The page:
As I’ve mentioned before, I do not like airplanes. So sorry, Orville. Maybe if I did it more I wouldn’t feel like any second the airplane I’m on is going to take a nosedive. When on a flight (the few times I’ve been) my legs are always tense, holding up off the floor just a wee bit because I’m afraid the belly of the plane is going to scrape the ground.
When the kids graduated from high school five years ago, my parents took us all on a vacation to Florida. It was great fun, and the first time the kids ever went to a Disney park. It was the first time they flew too, and the first time I had since before they were born. My doctor gave me Valium to help me through the flight. It was a good thing. Though the belly of the plane stayed off the ground just fine, a few other challenges came along the way.
Initially, the trip was going to include all of us but Jason, because he couldn’t get off work to come along. But then by great chance, he had a bike wreck. His shoulder and upper arm were crushed—which wasn’t at all a good thing—but it put him on a leave from work for a month, though his doctor said he could fly. So Grandpa found him a ticket too and we turned it into a whole family vacation.
We boarded our flight to Florida, and I was deep breathing and waiting for the Valium to calm me down a bit. We took off and landed, though late, but we never had the nosedive I kept expecting. We had to catch a connecting flight in Atlanta, but because our flight was late when we landed, we had to beat feet it from one end of the airport to the other in something like ten minutes. The eight of us ran at different speeds. Grandma and I were at the back of the pack. Way back. The faster ones got to the gate in time to talk them into holding the plane for us, that we were indeed coming. When we got there, the ticket agents were impatient and stern (understandably) and waved us with their arms to get a move on (like we weren’t or something). As we raced past, we threw them our boarding passes—and it turned out that Jason wasn’t on that flight. Jason, my husband who doesn’t carry a cell phone, who had his entire arm immobilized to the side of his body, who couldn’t even carry his own bag.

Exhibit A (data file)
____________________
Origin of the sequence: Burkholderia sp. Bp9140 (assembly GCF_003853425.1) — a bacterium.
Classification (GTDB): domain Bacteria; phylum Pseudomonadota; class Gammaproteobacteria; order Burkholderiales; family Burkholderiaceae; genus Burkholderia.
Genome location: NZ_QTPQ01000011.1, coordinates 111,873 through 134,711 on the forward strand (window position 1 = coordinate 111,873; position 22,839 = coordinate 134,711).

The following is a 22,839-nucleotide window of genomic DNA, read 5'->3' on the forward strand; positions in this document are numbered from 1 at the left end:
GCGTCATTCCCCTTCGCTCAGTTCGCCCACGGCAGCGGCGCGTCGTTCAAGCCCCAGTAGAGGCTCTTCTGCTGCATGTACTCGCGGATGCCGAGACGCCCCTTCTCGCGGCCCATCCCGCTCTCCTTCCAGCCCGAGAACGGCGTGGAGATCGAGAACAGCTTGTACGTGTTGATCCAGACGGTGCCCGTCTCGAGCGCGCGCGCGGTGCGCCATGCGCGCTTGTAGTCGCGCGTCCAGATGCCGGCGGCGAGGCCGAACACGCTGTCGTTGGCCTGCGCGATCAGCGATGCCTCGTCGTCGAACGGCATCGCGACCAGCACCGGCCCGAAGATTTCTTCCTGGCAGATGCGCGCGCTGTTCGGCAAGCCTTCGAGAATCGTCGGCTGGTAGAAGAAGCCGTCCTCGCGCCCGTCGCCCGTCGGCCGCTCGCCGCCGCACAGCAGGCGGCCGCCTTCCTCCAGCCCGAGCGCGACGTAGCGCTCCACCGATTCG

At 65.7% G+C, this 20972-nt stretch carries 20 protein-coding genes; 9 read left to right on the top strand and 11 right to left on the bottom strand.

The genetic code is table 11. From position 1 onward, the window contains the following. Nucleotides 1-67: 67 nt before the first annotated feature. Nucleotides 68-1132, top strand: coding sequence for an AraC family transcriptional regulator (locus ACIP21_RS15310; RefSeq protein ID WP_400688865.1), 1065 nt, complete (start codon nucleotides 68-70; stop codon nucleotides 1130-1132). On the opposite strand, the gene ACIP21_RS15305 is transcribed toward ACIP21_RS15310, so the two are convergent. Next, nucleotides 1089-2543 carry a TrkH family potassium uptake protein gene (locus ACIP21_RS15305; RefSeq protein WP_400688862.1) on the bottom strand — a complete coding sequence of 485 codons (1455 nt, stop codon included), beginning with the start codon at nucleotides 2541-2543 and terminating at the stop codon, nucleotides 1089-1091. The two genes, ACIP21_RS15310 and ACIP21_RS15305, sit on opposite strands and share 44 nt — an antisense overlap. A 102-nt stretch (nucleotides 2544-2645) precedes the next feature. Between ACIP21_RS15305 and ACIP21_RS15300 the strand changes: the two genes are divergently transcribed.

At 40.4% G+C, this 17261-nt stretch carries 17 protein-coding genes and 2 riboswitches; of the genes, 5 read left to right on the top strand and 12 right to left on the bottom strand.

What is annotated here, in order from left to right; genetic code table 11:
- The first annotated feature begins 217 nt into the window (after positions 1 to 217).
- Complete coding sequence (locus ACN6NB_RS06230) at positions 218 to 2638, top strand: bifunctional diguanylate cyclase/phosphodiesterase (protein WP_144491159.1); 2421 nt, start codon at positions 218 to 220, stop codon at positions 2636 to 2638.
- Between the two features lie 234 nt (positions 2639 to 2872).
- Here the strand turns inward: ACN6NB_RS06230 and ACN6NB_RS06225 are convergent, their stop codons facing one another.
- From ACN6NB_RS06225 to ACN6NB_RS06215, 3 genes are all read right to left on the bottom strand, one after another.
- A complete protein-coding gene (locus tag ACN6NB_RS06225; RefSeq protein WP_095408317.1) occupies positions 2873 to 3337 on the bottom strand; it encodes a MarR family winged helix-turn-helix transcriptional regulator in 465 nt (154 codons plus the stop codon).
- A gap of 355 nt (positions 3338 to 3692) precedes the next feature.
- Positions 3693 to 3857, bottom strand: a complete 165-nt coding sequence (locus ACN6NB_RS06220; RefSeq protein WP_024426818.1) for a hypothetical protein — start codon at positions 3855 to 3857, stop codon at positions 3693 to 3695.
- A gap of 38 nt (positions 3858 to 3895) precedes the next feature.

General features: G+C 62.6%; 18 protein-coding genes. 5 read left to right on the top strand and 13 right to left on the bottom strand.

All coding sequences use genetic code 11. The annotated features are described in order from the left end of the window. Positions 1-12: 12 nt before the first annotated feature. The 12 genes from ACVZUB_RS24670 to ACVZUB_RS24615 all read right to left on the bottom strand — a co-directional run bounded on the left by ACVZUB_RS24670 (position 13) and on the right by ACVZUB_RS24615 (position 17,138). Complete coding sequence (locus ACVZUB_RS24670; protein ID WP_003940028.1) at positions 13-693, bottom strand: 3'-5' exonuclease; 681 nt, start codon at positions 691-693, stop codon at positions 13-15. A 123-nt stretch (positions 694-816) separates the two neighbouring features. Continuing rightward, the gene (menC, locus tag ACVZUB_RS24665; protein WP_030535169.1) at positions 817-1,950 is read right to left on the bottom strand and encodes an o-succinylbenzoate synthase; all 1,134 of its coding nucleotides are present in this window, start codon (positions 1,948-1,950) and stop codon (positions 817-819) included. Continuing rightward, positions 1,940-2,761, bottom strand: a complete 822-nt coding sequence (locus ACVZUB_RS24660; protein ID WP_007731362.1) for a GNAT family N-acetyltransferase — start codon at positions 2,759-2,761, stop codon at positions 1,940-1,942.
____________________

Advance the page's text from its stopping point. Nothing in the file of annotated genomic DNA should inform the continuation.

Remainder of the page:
The ticket agents gave us no time to make a plan, so as they shoved us down the boarding bridge telling us to hurry, I was looking over my shoulder yelling back to Jason that we’d meet him at the gate in Florida.
We ran onto the plane, grabbed our seats—which wasn’t too hard because no one was in the aisles anymore. I sat down, attempted to deep breathe, and tried to feel the Valium somewhere in my blood stream. I prayed like crazy that things would work out, that Jason would be okay back there, that we’d maybe see him again some day. Remembering that we needed to turn off our phones, I fumbled through my stuff, searching, hunting, digging—but mine was no where to be found.